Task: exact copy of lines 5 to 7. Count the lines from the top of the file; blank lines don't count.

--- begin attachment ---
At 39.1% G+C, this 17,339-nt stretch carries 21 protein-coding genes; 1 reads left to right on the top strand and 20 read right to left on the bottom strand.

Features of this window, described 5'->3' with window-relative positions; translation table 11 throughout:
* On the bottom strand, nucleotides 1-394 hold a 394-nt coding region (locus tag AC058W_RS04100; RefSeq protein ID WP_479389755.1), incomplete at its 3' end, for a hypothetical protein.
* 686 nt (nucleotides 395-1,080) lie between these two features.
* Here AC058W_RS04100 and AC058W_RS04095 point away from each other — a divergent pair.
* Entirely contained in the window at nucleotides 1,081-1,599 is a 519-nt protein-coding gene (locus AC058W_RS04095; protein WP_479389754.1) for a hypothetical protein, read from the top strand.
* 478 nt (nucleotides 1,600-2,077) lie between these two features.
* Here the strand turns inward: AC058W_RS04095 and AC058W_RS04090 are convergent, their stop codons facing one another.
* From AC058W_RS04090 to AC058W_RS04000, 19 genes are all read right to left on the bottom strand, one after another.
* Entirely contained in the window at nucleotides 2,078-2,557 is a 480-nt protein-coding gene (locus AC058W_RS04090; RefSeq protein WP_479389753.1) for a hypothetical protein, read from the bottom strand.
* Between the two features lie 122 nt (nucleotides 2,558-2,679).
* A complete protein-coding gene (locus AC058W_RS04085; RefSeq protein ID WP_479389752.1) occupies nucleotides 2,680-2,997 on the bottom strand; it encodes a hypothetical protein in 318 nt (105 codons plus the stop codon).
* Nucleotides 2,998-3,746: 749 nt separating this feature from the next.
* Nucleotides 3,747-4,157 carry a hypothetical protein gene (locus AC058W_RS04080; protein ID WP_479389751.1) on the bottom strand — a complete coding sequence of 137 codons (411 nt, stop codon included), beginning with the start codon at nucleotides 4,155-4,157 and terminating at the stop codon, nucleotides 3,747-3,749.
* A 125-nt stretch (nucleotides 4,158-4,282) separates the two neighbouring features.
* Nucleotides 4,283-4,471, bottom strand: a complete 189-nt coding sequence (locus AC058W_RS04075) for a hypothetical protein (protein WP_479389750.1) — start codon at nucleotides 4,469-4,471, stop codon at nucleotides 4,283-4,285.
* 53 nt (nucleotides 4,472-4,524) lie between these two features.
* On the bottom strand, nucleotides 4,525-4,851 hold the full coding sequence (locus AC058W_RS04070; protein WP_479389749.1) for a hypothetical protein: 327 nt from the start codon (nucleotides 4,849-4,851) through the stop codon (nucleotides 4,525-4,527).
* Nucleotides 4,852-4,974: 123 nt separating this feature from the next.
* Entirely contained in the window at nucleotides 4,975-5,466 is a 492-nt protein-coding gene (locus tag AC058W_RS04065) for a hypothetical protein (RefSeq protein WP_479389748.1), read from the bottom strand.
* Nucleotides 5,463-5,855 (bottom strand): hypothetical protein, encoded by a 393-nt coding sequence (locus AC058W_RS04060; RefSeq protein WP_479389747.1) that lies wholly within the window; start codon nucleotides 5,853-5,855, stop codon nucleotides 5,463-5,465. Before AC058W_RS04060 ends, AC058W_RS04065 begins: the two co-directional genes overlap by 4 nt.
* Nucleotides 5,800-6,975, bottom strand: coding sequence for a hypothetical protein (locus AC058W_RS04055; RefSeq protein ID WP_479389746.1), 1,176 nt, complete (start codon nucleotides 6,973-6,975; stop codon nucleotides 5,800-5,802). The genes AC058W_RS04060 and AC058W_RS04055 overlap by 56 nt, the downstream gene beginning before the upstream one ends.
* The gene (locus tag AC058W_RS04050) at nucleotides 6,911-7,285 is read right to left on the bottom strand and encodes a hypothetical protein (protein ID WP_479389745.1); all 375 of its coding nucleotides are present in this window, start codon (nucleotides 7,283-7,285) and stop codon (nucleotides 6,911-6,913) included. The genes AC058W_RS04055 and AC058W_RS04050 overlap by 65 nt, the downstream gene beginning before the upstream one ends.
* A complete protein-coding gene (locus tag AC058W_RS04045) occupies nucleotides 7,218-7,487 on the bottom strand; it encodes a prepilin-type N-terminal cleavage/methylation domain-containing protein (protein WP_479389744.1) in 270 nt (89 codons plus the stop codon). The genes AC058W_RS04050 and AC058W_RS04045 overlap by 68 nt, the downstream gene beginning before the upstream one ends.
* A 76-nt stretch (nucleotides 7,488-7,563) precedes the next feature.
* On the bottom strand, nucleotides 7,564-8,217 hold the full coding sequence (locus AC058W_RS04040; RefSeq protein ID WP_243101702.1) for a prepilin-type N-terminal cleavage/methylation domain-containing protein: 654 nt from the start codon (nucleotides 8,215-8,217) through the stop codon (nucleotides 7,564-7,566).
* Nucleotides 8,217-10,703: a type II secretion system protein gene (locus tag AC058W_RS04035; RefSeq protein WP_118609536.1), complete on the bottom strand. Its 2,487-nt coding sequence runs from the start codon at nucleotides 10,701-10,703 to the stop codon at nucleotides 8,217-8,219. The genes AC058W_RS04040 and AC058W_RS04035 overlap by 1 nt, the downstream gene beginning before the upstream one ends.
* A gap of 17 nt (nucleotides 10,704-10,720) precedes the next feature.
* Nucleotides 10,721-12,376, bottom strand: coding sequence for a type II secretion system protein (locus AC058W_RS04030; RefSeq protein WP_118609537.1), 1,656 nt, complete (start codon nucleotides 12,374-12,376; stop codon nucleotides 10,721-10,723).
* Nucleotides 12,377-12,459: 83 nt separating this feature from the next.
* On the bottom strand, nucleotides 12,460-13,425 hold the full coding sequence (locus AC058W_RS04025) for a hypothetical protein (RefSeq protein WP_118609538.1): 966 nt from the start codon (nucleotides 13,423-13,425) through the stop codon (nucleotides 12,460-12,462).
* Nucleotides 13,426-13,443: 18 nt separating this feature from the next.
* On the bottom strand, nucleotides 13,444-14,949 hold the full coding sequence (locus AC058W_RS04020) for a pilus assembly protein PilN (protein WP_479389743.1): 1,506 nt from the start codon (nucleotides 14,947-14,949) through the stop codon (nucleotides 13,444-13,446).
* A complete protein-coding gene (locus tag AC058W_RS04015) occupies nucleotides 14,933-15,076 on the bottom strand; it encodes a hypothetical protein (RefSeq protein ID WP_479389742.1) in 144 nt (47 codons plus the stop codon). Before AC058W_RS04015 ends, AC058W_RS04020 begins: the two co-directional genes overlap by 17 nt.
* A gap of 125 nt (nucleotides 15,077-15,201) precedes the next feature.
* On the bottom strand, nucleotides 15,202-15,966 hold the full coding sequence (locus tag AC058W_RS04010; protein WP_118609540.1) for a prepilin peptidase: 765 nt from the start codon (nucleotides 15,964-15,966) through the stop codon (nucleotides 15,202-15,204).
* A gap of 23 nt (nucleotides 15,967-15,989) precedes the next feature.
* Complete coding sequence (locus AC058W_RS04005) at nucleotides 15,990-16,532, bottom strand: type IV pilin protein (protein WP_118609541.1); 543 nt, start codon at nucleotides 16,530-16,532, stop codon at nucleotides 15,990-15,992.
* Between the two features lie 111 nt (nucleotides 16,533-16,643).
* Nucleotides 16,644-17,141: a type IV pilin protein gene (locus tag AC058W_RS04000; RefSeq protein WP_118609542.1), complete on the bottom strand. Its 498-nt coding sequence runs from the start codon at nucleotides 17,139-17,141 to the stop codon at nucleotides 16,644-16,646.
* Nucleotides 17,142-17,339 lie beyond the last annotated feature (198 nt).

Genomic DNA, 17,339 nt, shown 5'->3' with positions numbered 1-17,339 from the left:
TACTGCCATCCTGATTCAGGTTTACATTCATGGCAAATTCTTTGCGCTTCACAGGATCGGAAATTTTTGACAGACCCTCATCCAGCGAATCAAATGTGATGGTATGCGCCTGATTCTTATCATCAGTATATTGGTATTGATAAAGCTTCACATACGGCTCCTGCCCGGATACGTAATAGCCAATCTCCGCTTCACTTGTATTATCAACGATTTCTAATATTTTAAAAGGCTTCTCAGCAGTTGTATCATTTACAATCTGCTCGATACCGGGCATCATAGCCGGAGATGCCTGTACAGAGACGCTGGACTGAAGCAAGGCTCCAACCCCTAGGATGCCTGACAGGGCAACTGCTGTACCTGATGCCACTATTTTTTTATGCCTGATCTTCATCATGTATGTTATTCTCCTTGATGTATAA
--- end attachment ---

* Here AC058W_RS04100 and AC058W_RS04095 point away from each other — a divergent pair.
* Entirely contained in the window at nucleotides 1,081-1,599 is a 519-nt protein-coding gene (locus AC058W_RS04095; protein WP_479389754.1) for a hypothetical protein, read from the top strand.
* 478 nt (nucleotides 1,600-2,077) lie between these two features.